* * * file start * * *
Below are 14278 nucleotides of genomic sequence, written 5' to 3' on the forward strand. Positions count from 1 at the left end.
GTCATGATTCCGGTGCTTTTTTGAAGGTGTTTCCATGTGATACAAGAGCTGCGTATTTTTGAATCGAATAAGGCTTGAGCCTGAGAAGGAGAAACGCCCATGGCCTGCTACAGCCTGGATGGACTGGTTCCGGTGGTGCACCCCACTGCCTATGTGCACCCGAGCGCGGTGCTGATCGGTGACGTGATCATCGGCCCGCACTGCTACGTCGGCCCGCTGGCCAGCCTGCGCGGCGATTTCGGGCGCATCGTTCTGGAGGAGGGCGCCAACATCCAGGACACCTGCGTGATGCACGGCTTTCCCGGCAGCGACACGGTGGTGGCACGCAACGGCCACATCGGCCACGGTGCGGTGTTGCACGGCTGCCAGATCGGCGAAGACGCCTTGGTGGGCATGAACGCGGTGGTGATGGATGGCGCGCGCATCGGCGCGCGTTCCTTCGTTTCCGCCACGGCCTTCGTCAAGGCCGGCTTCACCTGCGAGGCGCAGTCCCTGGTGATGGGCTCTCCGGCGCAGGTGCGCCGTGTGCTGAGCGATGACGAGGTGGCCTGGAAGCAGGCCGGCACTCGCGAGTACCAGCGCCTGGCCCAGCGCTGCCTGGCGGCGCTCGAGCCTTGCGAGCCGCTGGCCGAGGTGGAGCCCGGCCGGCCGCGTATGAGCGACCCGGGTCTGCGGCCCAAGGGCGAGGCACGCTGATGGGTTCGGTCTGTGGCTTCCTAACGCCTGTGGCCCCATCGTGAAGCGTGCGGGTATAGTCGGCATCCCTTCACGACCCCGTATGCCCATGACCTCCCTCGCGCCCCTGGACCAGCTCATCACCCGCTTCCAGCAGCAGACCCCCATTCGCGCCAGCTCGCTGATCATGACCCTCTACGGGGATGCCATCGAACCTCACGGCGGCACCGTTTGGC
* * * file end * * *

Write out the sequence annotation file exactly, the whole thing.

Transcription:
Below are 14278 nucleotides of genomic sequence, written 5' to 3' on the forward strand. Positions count from 1 at the left end.
GTCATGATTCCGGTGCTTTTTTGAAGGTGTTTCCATGTGATACAAGAGCTGCGTATTTTTGAATCGAATAAGGCTTGAGCCTGAGAAGGAGAAACGCCCATGGCCTGCTACAGCCTGGATGGACTGGTTCCGGTGGTGCACCCCACTGCCTATGTGCACCCGAGCGCGGTGCTGATCGGTGACGTGATCATCGGCCCGCACTGCTACGTCGGCCCGCTGGCCAGCCTGCGCGGCGATTTCGGGCGCATCGTTCTGGAGGAGGGCGCCAACATCCAGGACACCTGCGTGATGCACGGCTTTCCCGGCAGCGACACGGTGGTGGCACGCAACGGCCACATCGGCCACGGTGCGGTGTTGCACGGCTGCCAGATCGGCGAAGACGCCTTGGTGGGCATGAACGCGGTGGTGATGGATGGCGCGCGCATCGGCGCGCGTTCCTTCGTTTCCGCCACGGCCTTCGTCAAGGCCGGCTTCACCTGCGAGGCGCAGTCCCTGGTGATGGGCTCTCCGGCGCAGGTGCGCCGTGTGCTGAGCGATGACGAGGTGGCCTGGAAGCAGGCCGGCACTCGCGAGTACCAGCGCCTGGCCCAGCGCTGCCTGGCGGCGCTCGAGCCTTGCGAGCCGCTGGCCGAGGTGGAGCCCGGCCGGCCGCGTATGAGCGACCCGGGTCTGCGGCCCAAGGGCGAGGCACGCTGATGGGTTCGGTCTGTGGCTTCCTAACGCCTGTGGCCCCATCGTGAAGCGTGCGGGTATAGTCGGCATCCCTTCACGACCCCGTATGCCCATGACCTCCCTCGCGCCCCTGGACCAGCTCATCACCCGCTTCCAGCAGCAGACCCCCATTCGCGCCAGCTCGCTGATCATGACCCTCTACGGGGATGCCATCGAACCTCACGGCGGCACCGTTTGGC